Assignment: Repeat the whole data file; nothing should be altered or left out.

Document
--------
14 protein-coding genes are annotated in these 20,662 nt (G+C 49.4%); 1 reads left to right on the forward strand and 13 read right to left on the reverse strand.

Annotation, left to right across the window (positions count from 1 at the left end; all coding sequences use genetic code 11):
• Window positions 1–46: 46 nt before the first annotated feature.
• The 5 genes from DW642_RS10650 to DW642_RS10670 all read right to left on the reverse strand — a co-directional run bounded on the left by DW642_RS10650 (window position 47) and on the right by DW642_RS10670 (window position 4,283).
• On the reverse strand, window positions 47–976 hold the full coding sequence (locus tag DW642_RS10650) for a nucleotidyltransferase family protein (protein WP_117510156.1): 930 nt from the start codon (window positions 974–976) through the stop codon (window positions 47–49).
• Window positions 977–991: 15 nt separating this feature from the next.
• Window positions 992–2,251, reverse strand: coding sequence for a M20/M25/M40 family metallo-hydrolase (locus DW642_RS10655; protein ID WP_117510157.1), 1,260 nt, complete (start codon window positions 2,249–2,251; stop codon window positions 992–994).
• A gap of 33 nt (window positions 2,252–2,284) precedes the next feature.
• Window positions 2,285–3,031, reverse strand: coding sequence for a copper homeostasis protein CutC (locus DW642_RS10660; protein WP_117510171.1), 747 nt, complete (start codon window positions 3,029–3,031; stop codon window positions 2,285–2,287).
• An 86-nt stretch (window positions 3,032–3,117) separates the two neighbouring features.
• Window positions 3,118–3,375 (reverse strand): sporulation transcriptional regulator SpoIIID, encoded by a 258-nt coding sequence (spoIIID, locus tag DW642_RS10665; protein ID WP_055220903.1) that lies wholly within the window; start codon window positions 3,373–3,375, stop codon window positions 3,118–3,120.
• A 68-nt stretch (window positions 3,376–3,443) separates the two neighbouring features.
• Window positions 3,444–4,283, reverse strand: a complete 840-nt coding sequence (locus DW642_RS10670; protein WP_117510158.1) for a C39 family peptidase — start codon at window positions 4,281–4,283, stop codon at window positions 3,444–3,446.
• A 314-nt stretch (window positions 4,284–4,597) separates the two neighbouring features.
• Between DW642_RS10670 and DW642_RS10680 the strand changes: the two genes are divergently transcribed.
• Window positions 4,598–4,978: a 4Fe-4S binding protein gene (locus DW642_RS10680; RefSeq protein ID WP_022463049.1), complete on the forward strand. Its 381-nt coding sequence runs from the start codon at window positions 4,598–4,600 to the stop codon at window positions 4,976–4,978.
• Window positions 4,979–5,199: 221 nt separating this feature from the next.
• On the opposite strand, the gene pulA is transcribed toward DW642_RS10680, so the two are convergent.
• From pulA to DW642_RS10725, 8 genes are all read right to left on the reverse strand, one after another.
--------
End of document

14 protein-coding genes are annotated in these 20,662 nt (G+C 49.4%); 1 reads left to right on the forward strand and 13 read right to left on the reverse strand.

Annotation, left to right across the window (positions count from 1 at the left end; all coding sequences use genetic code 11):
• Window positions 1–46: 46 nt before the first annotated feature.
• The 5 genes from DW642_RS10650 to DW642_RS10670 all read right to left on the reverse strand — a co-directional run bounded on the left by DW642_RS10650 (window position 47) and on the right by DW642_RS10670 (window position 4,283).
• On the reverse strand, window positions 47–976 hold the full coding sequence (locus tag DW642_RS10650) for a nucleotidyltransferase family protein (protein WP_117510156.1): 930 nt from the start codon (window positions 974–976) through the stop codon (window positions 47–49).
• Window positions 977–991: 15 nt separating this feature from the next.
• Window positions 992–2,251, reverse strand: coding sequence for a M20/M25/M40 family metallo-hydrolase (locus DW642_RS10655; protein ID WP_117510157.1), 1,260 nt, complete (start codon window positions 2,249–2,251; stop codon window positions 992–994).
• A gap of 33 nt (window positions 2,252–2,284) precedes the next feature.
• Window positions 2,285–3,031, reverse strand: coding sequence for a copper homeostasis protein CutC (locus DW642_RS10660; protein WP_117510171.1), 747 nt, complete (start codon window positions 3,029–3,031; stop codon window positions 2,285–2,287).
• An 86-nt stretch (window positions 3,032–3,117) separates the two neighbouring features.
• Window positions 3,118–3,375 (reverse strand): sporulation transcriptional regulator SpoIIID, encoded by a 258-nt coding sequence (spoIIID, locus tag DW642_RS10665; protein ID WP_055220903.1) that lies wholly within the window; start codon window positions 3,373–3,375, stop codon window positions 3,118–3,120.
• A 68-nt stretch (window positions 3,376–3,443) separates the two neighbouring features.
• Window positions 3,444–4,283, reverse strand: a complete 840-nt coding sequence (locus DW642_RS10670; protein WP_117510158.1) for a C39 family peptidase — start codon at window positions 4,281–4,283, stop codon at window positions 3,444–3,446.
• A 314-nt stretch (window positions 4,284–4,597) separates the two neighbouring features.
• Between DW642_RS10670 and DW642_RS10680 the strand changes: the two genes are divergently transcribed.
• Window positions 4,598–4,978: a 4Fe-4S binding protein gene (locus DW642_RS10680; RefSeq protein ID WP_022463049.1), complete on the forward strand. Its 381-nt coding sequence runs from the start codon at window positions 4,598–4,600 to the stop codon at window positions 4,976–4,978.
• Window positions 4,979–5,199: 221 nt separating this feature from the next.
• On the opposite strand, the gene pulA is transcribed toward DW642_RS10680, so the two are convergent.
• From pulA to DW642_RS10725, 8 genes are all read right to left on the reverse strand, one after another.